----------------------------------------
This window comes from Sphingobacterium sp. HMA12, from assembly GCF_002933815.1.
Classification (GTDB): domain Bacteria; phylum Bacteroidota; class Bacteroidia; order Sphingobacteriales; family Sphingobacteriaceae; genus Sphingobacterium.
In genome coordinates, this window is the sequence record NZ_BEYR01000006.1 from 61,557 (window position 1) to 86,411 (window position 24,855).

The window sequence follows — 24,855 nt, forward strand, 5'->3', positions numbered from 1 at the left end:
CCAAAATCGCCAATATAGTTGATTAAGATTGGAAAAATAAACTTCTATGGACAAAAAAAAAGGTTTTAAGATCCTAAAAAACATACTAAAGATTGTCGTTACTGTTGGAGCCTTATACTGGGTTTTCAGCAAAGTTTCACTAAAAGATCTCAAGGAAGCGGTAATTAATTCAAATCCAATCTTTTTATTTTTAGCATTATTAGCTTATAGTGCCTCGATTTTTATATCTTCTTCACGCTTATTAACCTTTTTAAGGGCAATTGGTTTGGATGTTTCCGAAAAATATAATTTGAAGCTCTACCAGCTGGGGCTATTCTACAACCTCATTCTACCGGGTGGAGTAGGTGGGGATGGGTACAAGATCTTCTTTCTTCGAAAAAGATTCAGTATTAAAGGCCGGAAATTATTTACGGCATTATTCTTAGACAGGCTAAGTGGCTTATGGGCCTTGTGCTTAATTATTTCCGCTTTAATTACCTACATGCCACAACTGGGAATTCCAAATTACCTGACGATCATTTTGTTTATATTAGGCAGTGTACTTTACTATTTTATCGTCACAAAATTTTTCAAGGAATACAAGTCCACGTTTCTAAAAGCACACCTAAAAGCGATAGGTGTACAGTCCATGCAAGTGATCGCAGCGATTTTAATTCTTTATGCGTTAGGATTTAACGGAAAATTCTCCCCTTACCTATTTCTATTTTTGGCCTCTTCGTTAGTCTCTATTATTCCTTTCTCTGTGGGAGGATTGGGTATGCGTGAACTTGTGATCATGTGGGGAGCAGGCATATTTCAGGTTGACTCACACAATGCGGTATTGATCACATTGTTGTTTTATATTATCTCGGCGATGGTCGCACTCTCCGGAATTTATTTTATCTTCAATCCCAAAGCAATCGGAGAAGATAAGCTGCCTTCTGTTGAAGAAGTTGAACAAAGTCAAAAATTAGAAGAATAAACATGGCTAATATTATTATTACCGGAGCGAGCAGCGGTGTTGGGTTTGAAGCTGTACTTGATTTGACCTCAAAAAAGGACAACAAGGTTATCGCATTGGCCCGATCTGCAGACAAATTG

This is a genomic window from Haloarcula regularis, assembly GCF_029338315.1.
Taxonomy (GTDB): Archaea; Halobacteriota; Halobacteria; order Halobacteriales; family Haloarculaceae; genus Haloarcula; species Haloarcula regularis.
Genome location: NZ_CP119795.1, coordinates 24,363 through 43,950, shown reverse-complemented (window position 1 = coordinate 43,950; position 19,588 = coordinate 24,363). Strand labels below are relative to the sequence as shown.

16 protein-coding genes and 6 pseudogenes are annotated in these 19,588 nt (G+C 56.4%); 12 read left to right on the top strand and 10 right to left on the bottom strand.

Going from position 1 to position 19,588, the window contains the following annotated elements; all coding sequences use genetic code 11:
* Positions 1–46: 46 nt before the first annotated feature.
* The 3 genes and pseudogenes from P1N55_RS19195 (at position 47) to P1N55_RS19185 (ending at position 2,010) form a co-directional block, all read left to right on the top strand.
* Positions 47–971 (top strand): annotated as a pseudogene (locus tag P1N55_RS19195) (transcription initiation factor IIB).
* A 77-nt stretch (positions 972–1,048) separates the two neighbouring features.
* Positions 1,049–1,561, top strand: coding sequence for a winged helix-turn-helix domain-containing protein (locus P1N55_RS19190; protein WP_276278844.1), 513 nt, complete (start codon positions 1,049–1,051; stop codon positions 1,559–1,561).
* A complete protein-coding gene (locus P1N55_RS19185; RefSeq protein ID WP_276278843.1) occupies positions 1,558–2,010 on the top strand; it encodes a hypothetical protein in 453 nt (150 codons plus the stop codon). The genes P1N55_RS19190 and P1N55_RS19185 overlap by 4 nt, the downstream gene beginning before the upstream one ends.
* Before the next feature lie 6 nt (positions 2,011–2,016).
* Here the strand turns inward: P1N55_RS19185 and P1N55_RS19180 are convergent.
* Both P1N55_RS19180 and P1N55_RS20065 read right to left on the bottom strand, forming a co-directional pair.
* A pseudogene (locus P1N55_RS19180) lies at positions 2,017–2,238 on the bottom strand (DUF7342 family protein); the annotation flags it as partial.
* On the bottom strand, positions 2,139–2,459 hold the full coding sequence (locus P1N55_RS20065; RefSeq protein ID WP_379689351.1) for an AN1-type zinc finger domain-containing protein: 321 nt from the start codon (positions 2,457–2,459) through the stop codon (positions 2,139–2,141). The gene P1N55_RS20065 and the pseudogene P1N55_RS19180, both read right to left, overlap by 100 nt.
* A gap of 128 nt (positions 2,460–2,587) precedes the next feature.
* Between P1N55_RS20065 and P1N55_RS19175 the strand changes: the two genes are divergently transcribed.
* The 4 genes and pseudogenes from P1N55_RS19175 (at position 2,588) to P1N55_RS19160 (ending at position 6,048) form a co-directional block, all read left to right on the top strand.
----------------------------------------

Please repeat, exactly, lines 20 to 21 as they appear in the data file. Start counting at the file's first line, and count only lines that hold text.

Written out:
* A pseudogene (locus P1N55_RS19180) lies at positions 2,017–2,238 on the bottom strand (DUF7342 family protein); the annotation flags it as partial.
* On the bottom strand, positions 2,139–2,459 hold the full coding sequence (locus P1N55_RS20065; RefSeq protein ID WP_379689351.1) for an AN1-type zinc finger domain-containing protein: 321 nt from the start codon (positions 2,457–2,459) through the stop codon (positions 2,139–2,141). The gene P1N55_RS20065 and the pseudogene P1N55_RS19180, both read right to left, overlap by 100 nt.